Meet the visually-impaired Sarangi player and Sufi singer who brings joy across J&K

Fayaz Wani profiles Aijaz Ahmad Ahangar, who was born visually impaired but went on to get training in playing the Sarangi and be a singer. Today, he is an inspiration for others like him
Talented musician-singer Aijaz Ahmad Ahangar is bringing joy with his gifts.
Talented musician-singer Aijaz Ahmad Ahangar is bringing joy with his gifts.

JAMMU & KASHMIR: Adversity is one of life’s greatest teachers. This quote fits well for Aijaz Ahmad Ahangar (40) from Jammu and Kashmir’s Kulgam district, who despite being blind from birth, used his inborn qualities of grit, determination and hard work to earn applause from people for his exceptional musical talent.

Aijaz not only plays the musical instrument Sarangi but mesmerizes people with his sweet and melodious voice, becoming an inspiration for many other visually impaired persons in the Valley.

Aijaz’s life has been full of hardships. He was born blind in a lower middle-class family and lost his mother during childhood itself. 

“Since I belonged to a very poor family, I could not afford proper medical care. Being blind became my destiny,” Aijaz says.

This disability, however, could not break his resolve of following his passion for singing and playing musical instruments.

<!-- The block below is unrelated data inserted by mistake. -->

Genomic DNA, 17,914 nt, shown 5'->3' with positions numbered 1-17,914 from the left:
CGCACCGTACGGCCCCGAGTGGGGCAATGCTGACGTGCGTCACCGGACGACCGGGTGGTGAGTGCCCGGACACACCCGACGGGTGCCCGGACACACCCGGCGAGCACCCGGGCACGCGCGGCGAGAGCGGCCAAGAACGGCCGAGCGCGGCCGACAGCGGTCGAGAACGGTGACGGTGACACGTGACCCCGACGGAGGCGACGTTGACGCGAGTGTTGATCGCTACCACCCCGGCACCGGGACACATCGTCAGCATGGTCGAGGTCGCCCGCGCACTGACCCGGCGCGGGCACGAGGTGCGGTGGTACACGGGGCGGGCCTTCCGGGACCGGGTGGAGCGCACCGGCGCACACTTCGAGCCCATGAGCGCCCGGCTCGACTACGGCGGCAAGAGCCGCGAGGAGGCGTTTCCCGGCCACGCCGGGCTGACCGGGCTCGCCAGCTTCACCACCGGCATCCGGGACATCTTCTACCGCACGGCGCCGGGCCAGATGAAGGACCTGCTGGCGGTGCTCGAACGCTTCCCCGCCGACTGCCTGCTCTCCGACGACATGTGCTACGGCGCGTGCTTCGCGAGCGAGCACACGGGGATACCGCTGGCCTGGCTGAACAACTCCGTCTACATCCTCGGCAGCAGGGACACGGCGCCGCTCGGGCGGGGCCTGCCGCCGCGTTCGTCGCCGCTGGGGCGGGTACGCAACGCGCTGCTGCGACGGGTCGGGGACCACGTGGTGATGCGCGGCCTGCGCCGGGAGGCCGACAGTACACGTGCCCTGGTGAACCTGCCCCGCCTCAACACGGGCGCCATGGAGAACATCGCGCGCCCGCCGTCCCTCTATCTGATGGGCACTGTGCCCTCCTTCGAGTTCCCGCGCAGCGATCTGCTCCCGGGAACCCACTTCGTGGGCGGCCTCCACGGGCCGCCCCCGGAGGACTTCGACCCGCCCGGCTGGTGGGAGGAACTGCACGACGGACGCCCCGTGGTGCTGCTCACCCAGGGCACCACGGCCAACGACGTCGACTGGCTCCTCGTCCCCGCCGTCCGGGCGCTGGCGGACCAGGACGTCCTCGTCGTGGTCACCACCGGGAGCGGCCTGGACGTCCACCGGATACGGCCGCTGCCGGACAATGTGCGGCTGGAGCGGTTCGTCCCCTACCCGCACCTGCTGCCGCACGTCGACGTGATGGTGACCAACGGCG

“I had an interest in singing right from childhood. When I was about 10-12 years old, a function was held in our house wherein a local singer Gul Mohammad Shah played musical instruments and also sang some local traditional songs. Since I had an interest in music, I asked him whether he would keep me in his company to allow me to learn more about singing,” Aijaz told The Sunday Standard.

“He agreed after seeing my interest in the music. A year later, he brought a musical instrument, Sarangi (small violin), for me and began teaching me about how to play it,” he recalls.

It took Aijaz six years to learn to play the musical instrument, but now he plays it like an expert.
Besides playing the Sarangi, Aijaz has also been composing ghazals and songs in the local language and singing them.

“I have so far compiled a collection of 56 songs, primarily Sufi compositions. I had lost many more compilations because being illiterate, I could not write or remember them,” he said. Being visually impaired, Aijaz is unable to take advantage of technology. He still has to bank on compassionate persons to write his compositions in black and white.

“I am not that tech savvy. I cannot record my compositions on my own. I need somebody to write it in black and white so that I can preserve my work,” he said.

Aijaz performs in different functions including weddings and anniversaries of Sufi saints etc during which he not only plays the Sarangi but also sings the songs in his melodious voice. His voice carries the essence of Kashmir’s cultural heritage.

He has so far performed in over 200 functions and has received acclaim from people for his exceptional musical talent. Due to his melodious voice, he gets offers for performance in functions from the people.
“Although I don’t earn much, I am satisfied that I am not dependent on others for alms and am living a respectable life,” he said.

Aijaz wants to compile his work in a book to save it for future generations and is looking towards the government for help, which, he bemoans, has so failed to recognize his talent or extend any support to him.

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The New Indian Express